I am seeing record levels of chlorine in swimming pools that I have never seen before in the past five years. How do we educate the seasonal pool shop worker/technician so they understand water chemistry, equipment and the advice that customers need? What testing equipment is being used and what records are being maintained? We are seeing more phosphates in water than ever before. Bushfires, floods and nature – what are the contributing factors? What information are the pool builders giving to customers at handover and has this been updated for the new Australian Standards?
How things have changed with residential swimming pools and spas in the past 20 years. The cost to maintain a swimming pool really does depend on the pool design, age and equipment that’s installed. Advancements in swimming pool technology over the past 10 years have really helped to reduce the cost of maintaining a pool.
When consumers are planning to build a swimming pool in their backyard, they want it to be everything they dreamed of. The last thing you want is the consumer being disappointed in any way or them thinking there were things they wish they knew before installing the pool.
Unfortunately, this happens all the time. Consumers don’t always know what to ask for, or what considerations must be taken into account. It’s not until they’re actually spending time in the pool that they realise there are things they would have done differently.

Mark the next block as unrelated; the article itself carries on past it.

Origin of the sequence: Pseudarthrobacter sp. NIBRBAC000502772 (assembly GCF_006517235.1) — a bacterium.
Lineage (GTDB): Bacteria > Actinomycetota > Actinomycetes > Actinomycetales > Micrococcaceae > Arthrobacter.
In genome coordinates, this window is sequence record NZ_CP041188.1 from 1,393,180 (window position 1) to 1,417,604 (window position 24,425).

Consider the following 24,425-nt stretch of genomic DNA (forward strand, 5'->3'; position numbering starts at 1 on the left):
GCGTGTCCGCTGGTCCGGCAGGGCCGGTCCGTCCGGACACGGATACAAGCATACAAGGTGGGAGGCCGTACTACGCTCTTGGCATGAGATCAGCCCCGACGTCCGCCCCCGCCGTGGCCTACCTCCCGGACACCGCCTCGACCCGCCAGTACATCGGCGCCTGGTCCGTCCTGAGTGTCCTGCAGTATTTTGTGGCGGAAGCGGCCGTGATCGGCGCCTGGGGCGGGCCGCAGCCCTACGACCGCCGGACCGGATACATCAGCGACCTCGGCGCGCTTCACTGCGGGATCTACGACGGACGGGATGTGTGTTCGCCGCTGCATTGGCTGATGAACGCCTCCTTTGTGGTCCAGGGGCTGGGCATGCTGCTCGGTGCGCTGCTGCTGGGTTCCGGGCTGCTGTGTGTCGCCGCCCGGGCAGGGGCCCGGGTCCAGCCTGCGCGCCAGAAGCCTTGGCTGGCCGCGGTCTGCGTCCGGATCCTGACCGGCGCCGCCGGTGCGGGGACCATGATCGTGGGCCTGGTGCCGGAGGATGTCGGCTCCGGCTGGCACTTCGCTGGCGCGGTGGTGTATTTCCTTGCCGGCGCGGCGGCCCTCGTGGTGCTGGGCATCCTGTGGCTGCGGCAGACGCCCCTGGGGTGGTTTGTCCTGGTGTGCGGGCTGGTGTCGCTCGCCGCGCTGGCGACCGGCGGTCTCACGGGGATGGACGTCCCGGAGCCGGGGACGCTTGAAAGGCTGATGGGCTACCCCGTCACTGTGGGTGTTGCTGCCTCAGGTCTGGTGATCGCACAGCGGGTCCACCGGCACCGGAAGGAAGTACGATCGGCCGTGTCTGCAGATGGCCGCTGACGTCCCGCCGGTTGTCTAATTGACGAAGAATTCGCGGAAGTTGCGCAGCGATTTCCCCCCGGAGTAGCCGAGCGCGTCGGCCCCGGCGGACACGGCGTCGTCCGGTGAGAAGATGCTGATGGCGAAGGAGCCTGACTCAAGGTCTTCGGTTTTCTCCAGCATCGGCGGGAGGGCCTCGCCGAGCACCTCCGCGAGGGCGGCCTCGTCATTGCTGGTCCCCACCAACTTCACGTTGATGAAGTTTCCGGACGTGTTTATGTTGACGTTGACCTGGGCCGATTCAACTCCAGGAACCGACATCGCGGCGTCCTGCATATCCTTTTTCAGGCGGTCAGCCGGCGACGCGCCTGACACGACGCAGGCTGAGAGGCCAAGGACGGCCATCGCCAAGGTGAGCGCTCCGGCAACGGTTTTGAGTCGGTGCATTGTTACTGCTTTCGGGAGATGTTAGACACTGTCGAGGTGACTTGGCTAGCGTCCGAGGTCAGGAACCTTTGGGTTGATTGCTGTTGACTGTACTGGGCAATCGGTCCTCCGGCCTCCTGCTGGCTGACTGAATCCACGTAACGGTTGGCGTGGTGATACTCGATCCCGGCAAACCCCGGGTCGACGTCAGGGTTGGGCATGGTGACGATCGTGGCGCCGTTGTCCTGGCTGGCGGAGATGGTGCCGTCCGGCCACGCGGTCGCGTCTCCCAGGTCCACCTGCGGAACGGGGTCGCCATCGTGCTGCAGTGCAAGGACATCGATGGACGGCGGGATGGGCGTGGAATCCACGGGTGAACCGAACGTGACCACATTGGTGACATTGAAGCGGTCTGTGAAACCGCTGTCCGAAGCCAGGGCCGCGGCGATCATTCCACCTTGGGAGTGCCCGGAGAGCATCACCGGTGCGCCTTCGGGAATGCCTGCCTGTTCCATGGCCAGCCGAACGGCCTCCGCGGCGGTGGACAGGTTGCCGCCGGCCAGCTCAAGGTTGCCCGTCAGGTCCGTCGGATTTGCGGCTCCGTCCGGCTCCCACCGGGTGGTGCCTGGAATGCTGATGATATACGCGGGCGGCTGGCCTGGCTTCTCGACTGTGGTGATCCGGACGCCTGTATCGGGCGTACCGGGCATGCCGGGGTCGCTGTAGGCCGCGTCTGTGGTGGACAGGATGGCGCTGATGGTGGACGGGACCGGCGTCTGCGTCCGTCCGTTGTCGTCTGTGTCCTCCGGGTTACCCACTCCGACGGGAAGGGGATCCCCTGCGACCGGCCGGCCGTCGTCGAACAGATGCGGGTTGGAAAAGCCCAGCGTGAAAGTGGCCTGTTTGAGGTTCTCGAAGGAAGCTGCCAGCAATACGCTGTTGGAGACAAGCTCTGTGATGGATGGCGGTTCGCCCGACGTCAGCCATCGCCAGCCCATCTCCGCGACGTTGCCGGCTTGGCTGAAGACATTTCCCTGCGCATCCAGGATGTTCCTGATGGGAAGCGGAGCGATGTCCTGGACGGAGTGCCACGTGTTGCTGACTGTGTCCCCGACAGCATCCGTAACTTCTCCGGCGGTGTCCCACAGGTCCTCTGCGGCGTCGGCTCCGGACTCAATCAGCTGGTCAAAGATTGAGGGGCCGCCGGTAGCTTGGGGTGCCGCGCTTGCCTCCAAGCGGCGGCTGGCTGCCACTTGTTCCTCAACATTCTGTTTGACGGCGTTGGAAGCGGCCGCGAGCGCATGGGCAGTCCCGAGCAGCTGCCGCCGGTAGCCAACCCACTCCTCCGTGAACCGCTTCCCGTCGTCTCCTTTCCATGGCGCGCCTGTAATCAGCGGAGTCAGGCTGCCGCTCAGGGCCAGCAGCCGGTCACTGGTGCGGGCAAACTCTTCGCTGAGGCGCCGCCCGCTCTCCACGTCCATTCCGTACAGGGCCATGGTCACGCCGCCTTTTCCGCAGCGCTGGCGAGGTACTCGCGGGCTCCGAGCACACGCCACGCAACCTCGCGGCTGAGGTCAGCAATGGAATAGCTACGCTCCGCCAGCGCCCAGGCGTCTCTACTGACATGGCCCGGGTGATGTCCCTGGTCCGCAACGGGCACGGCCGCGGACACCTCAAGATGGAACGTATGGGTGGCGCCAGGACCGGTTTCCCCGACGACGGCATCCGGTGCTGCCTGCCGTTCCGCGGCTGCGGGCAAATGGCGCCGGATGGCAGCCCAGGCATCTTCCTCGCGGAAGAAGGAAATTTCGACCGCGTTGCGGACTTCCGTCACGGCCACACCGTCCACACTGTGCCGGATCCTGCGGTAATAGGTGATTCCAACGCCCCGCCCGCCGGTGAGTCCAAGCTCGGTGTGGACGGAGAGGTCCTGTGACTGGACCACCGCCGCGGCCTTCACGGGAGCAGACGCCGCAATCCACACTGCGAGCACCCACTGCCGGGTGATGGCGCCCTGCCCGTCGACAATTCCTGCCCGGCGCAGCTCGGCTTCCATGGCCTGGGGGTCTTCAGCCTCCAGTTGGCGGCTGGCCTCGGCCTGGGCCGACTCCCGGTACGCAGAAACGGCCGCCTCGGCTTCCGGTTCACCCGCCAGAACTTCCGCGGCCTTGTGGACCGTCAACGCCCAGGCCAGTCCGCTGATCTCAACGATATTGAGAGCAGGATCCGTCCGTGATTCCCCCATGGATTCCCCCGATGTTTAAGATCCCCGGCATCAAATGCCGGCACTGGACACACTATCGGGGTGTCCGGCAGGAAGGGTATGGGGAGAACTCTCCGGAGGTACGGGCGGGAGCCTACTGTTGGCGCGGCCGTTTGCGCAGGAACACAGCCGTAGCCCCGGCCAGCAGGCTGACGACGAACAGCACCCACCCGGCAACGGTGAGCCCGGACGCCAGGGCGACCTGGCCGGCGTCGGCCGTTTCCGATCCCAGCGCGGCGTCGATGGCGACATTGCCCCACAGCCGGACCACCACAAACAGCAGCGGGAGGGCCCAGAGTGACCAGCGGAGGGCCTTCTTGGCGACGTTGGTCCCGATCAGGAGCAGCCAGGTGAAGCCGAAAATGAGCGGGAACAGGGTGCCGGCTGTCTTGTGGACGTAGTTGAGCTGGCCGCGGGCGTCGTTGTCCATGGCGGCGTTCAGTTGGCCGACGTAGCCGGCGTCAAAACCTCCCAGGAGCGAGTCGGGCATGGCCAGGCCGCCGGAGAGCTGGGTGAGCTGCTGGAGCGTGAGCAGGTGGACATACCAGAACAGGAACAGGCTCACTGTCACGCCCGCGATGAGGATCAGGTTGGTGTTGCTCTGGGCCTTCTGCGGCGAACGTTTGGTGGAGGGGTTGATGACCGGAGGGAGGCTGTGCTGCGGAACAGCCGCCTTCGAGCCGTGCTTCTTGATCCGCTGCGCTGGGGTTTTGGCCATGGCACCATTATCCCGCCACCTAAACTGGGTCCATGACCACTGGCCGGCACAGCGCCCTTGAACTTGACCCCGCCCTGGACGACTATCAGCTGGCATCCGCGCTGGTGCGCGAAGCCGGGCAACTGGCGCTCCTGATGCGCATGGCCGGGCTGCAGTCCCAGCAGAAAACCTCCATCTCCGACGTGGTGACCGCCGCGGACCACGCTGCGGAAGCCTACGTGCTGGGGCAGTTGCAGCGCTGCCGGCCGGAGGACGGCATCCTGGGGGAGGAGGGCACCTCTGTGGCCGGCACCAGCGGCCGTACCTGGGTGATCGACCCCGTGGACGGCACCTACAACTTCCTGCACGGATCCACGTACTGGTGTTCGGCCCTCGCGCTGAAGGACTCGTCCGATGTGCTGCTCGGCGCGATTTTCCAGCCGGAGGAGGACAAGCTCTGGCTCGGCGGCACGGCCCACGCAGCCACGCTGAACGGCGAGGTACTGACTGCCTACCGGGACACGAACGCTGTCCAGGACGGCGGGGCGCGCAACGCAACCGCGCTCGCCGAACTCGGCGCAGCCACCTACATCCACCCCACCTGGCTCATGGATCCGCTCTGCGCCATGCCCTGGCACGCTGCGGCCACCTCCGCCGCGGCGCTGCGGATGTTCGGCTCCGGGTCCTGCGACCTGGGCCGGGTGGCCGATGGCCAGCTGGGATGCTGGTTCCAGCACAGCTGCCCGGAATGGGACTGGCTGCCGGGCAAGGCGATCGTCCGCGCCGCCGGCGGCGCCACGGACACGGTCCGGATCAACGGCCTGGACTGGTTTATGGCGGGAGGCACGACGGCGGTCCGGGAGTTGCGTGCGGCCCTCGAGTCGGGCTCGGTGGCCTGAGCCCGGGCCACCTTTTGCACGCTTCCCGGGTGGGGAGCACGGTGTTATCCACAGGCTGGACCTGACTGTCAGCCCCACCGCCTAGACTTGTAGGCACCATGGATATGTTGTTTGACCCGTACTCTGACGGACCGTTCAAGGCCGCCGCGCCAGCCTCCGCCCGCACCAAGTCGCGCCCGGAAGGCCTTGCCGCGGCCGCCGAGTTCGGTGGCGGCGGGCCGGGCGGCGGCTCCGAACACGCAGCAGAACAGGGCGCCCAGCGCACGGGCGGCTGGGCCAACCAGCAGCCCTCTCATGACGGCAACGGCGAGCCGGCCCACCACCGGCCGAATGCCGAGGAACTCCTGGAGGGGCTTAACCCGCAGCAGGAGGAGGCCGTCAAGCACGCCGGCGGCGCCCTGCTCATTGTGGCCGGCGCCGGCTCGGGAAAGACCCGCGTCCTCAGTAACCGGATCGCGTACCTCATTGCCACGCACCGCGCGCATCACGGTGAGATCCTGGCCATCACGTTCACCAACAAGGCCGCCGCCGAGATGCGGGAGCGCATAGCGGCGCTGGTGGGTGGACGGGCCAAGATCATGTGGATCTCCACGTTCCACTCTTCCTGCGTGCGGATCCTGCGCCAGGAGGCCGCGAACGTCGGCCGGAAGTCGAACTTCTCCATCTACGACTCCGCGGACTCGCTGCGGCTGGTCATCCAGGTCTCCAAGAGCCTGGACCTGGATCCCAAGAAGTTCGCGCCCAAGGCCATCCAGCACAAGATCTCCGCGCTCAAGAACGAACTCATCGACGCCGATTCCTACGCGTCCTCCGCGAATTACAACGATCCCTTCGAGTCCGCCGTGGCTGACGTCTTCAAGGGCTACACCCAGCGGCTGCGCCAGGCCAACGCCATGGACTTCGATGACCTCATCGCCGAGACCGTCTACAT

I believe the conversation is what affects the water chemistry, furthermore, what the impact of imbalanced water chemistry has on the swimming pool, equipment and the health of the people swimming in the pool.
We all want to encourage more people to enjoy pools, so consumer education has to be the basis of our discussion.
Sanitisation system changes and the impact of the changes to consumer and trade:
- Understanding of different systems and their workings.
Environmental conditions and accessories that can impact water chemistry:
- Pool covers, are a physical stabiliser, they maintain the water chemistry differently to an uncovered pool. Consumers and trade need to understand where to take the water samples.
- Indoor pools.
- Water features and what they do to the water (and heating); fountains; shallow water features with large surface area and low water volume (wading style features).
How often should a consumer be expected to monitor the pool water and how regularly should they get it checked by a professional?
Further to this, has the consumer been educated how to maintain a pool? I know it’s a leap too far to say you need formal training, however similar to having to have a driver’s licence…what does a pool owner NEED to know to be considered competent to maintain their own pool water?
This lies at the base of all warranty claims, the consumer saying I have done everything correct, I have “always” maintained the water chemistry correctly.
How do we know that the water has always been maintained? Or over what periods? We look retrospectively at the damage that shows in general excessive or out-of-balance chemicals have caused the issue.
I believe the pool maintenance side of our industry being more of a specialist trade style qualification needs to lead by being professional with their service. I question the giving away a “free water test” as it devalues the importance of what they do and the advice they give.
Be sure to get along to see the Great Debates in person and enjoy the lively discussion.
On the Surface: June 22, 2022, 2pm.
A Hot Topic: June 23, 2022, 2pm.
Gold Coast Convention & Exhibition Centre Broadbeach, Queensland.